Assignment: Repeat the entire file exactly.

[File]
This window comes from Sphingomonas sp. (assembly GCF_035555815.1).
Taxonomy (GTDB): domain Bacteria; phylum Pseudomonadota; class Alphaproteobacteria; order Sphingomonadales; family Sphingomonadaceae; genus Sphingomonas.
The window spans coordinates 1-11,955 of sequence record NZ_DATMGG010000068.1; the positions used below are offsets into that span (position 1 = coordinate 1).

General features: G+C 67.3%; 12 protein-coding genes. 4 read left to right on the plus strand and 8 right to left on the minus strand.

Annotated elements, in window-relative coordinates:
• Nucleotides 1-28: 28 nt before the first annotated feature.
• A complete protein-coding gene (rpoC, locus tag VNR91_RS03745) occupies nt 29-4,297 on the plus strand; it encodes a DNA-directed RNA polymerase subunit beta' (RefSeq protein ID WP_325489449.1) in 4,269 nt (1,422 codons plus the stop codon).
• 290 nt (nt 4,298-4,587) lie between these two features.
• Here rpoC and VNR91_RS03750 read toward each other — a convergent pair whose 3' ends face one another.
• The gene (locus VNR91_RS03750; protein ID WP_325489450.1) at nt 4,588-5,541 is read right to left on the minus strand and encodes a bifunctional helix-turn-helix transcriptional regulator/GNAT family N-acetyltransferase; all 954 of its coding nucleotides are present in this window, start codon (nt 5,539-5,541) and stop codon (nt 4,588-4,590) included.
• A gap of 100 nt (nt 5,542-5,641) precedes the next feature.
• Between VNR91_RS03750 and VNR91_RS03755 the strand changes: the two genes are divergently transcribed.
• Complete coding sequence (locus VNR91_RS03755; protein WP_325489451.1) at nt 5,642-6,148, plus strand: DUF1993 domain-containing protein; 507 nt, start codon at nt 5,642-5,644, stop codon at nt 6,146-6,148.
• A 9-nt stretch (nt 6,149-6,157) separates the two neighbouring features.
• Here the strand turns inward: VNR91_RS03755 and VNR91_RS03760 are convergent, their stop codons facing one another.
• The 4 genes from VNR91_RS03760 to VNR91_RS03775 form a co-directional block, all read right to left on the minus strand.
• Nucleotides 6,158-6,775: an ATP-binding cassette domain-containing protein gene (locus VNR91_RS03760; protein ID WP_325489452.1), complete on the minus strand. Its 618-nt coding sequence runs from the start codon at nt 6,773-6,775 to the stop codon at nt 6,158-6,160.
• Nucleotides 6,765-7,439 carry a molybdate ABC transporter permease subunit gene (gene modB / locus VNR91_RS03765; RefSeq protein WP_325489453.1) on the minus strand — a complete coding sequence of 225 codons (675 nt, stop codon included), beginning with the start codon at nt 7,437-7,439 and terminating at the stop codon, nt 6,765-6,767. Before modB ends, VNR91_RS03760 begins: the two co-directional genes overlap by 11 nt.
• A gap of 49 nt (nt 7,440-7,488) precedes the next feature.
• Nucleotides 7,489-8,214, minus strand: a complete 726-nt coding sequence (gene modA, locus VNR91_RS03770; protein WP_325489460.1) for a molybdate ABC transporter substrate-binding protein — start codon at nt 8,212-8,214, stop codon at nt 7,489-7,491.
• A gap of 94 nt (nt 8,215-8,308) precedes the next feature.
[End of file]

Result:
This window comes from Sphingomonas sp. (assembly GCF_035555815.1).
Taxonomy (GTDB): domain Bacteria; phylum Pseudomonadota; class Alphaproteobacteria; order Sphingomonadales; family Sphingomonadaceae; genus Sphingomonas.
The window spans coordinates 1-11,955 of sequence record NZ_DATMGG010000068.1; the positions used below are offsets into that span (position 1 = coordinate 1).

General features: G+C 67.3%; 12 protein-coding genes. 4 read left to right on the plus strand and 8 right to left on the minus strand.

Annotated elements, in window-relative coordinates:
• Nucleotides 1-28: 28 nt before the first annotated feature.
• A complete protein-coding gene (rpoC, locus tag VNR91_RS03745) occupies nt 29-4,297 on the plus strand; it encodes a DNA-directed RNA polymerase subunit beta' (RefSeq protein ID WP_325489449.1) in 4,269 nt (1,422 codons plus the stop codon).
• 290 nt (nt 4,298-4,587) lie between these two features.
• Here rpoC and VNR91_RS03750 read toward each other — a convergent pair whose 3' ends face one another.
• The gene (locus VNR91_RS03750; protein ID WP_325489450.1) at nt 4,588-5,541 is read right to left on the minus strand and encodes a bifunctional helix-turn-helix transcriptional regulator/GNAT family N-acetyltransferase; all 954 of its coding nucleotides are present in this window, start codon (nt 5,539-5,541) and stop codon (nt 4,588-4,590) included.
• A gap of 100 nt (nt 5,542-5,641) precedes the next feature.
• Between VNR91_RS03750 and VNR91_RS03755 the strand changes: the two genes are divergently transcribed.
• Complete coding sequence (locus VNR91_RS03755; protein WP_325489451.1) at nt 5,642-6,148, plus strand: DUF1993 domain-containing protein; 507 nt, start codon at nt 5,642-5,644, stop codon at nt 6,146-6,148.
• A 9-nt stretch (nt 6,149-6,157) separates the two neighbouring features.
• Here the strand turns inward: VNR91_RS03755 and VNR91_RS03760 are convergent, their stop codons facing one another.
• The 4 genes from VNR91_RS03760 to VNR91_RS03775 form a co-directional block, all read right to left on the minus strand.
• Nucleotides 6,158-6,775: an ATP-binding cassette domain-containing protein gene (locus VNR91_RS03760; protein ID WP_325489452.1), complete on the minus strand. Its 618-nt coding sequence runs from the start codon at nt 6,773-6,775 to the stop codon at nt 6,158-6,160.
• Nucleotides 6,765-7,439 carry a molybdate ABC transporter permease subunit gene (gene modB / locus VNR91_RS03765; RefSeq protein WP_325489453.1) on the minus strand — a complete coding sequence of 225 codons (675 nt, stop codon included), beginning with the start codon at nt 7,437-7,439 and terminating at the stop codon, nt 6,765-6,767. Before modB ends, VNR91_RS03760 begins: the two co-directional genes overlap by 11 nt.
• A gap of 49 nt (nt 7,440-7,488) precedes the next feature.
• Nucleotides 7,489-8,214, minus strand: a complete 726-nt coding sequence (gene modA, locus VNR91_RS03770; protein WP_325489460.1) for a molybdate ABC transporter substrate-binding protein — start codon at nt 8,212-8,214, stop codon at nt 7,489-7,491.
• A gap of 94 nt (nt 8,215-8,308) precedes the next feature.